Quick stat: Sixty-five percent of small-business owners are doing more business online. Why? The pandemic forced them to adapt. Challenges breed opportunities for business owners to reevaluate the way things are done. In fact, several world-renowned businesses have seen their greatest success amid the toughest times. Even the biggest companies -- think Netflix, Microsoft, and Amazon -- have all had to adapt to survive.

If you're looking for a place to start, here are three questions to help identify areas of untapped opportunity.

1. Where is the industry heading?

Staying close to industry trends and the movement of your competitors is always a smart business move -- no matter the economic or health climate. You may wonder why the restaurant next door is eating up all your customers -- until you find out they've introduced online ordering, leaving you and your traditional methods behind. Stay competitive and stay up to date on news and happenings before the trend-winds knock you off your feet. Of course, trends don't equal success. Only ride the wave if it makes sense for your mission, brand, and customers.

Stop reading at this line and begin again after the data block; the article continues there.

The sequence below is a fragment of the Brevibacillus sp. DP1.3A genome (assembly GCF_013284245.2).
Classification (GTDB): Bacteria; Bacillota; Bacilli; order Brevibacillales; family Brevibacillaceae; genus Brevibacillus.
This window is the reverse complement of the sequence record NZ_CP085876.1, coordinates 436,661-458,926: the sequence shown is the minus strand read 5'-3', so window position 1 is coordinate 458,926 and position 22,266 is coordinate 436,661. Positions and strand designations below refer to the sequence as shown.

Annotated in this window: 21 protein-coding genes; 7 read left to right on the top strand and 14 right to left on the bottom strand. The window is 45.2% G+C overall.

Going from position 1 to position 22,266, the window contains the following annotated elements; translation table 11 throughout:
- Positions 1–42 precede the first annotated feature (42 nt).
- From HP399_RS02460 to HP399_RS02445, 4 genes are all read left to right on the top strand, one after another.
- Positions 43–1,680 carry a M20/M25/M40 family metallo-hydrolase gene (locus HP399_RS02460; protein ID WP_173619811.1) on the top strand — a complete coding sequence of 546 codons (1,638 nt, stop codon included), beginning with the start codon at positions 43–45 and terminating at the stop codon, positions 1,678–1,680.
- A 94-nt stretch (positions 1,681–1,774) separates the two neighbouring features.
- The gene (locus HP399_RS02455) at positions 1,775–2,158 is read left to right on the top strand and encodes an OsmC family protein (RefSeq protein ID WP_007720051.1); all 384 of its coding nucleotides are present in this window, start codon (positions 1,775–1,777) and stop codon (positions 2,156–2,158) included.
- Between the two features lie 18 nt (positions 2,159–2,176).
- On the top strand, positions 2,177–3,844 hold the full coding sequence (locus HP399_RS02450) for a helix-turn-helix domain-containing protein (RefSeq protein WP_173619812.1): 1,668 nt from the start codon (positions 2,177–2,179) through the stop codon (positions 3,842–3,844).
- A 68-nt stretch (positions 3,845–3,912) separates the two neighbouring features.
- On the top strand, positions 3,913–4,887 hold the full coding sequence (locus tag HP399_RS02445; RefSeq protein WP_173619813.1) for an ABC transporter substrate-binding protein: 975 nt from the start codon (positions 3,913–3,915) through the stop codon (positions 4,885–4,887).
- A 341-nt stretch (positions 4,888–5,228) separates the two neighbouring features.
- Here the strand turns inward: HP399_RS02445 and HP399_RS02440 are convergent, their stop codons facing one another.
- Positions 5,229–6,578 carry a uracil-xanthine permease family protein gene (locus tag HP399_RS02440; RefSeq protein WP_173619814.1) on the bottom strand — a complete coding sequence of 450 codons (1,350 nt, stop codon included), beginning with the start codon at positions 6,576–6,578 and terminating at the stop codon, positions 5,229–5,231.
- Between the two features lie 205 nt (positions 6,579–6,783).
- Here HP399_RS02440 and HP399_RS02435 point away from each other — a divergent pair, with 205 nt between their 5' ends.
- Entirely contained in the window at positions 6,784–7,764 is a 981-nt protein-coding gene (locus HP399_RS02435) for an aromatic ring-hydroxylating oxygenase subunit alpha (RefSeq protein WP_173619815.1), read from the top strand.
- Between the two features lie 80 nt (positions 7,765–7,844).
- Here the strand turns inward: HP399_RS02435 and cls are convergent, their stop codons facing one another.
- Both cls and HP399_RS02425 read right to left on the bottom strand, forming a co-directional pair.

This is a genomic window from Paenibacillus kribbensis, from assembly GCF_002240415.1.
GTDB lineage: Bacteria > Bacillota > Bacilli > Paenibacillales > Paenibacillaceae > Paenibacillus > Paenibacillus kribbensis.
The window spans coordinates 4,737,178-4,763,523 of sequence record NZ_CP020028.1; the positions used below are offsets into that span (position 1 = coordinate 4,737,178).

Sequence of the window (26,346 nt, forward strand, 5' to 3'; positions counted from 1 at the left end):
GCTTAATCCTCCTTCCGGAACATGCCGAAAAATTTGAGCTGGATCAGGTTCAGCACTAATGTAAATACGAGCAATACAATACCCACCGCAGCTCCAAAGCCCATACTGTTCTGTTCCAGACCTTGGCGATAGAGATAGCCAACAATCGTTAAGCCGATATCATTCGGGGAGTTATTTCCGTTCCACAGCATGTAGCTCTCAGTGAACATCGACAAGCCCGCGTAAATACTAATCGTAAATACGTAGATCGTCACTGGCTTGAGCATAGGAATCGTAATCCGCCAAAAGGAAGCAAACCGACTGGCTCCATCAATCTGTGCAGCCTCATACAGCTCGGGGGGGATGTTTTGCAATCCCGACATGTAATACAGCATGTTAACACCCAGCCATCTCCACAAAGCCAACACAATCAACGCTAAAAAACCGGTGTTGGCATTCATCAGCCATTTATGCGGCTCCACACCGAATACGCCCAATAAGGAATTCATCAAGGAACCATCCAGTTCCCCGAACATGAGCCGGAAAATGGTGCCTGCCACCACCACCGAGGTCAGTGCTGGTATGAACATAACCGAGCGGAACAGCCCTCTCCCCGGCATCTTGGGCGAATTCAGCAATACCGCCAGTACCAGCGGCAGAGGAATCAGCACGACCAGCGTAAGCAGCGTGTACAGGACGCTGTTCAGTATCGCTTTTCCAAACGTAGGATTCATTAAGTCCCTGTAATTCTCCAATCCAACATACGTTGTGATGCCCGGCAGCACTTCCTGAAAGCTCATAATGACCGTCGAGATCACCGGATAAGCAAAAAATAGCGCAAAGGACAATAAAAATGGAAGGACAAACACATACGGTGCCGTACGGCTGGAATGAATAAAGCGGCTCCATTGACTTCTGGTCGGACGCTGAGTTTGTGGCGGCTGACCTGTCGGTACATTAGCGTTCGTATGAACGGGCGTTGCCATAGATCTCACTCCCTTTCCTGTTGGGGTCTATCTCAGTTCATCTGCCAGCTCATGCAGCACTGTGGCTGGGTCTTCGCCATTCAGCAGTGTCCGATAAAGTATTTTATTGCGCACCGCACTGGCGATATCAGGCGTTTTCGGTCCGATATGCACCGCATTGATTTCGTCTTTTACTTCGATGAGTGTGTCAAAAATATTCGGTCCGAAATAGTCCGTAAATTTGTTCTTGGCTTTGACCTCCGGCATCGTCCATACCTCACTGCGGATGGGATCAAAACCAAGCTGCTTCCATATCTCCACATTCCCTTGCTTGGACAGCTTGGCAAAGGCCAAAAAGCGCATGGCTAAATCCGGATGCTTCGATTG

2. What is the greatest pain point for your business?

Starting with pain points (while painful) is a quick way to discover what may be holding you back from real success. Some things to consider: Is your POS system slowing you down? Does your e-commerce platform make it difficult for customers to contact you? Are your social media channels outdated? All of these questions can lead to solutions that have the potential to materially change the service you provide. Something as simple as a new flow of your store can make all the difference in efficiency or customer experience. 

3. Where is there space to create change?

Innovation doesn't always have to involve technology. It can also mean adapting packaging methods or restructuring how you reach customers. When innovation does involve tech, think smarter not harder. Invest in software that tangibly makes operations smoother and more efficient, like inventory tracking, accounting, and customer relationship management (CRM). However, these tools are useless without training. Taking the time to get your staff fully trained will save time and potential costs in the future.

In the end, good leaders and strong businesses are ones that use every situation -- good or bad -- as an opportunity to adapt and innovate. Commit to never letting adversity get the best of your business. Rather, let it be a driving force that propels you closer to your next big break.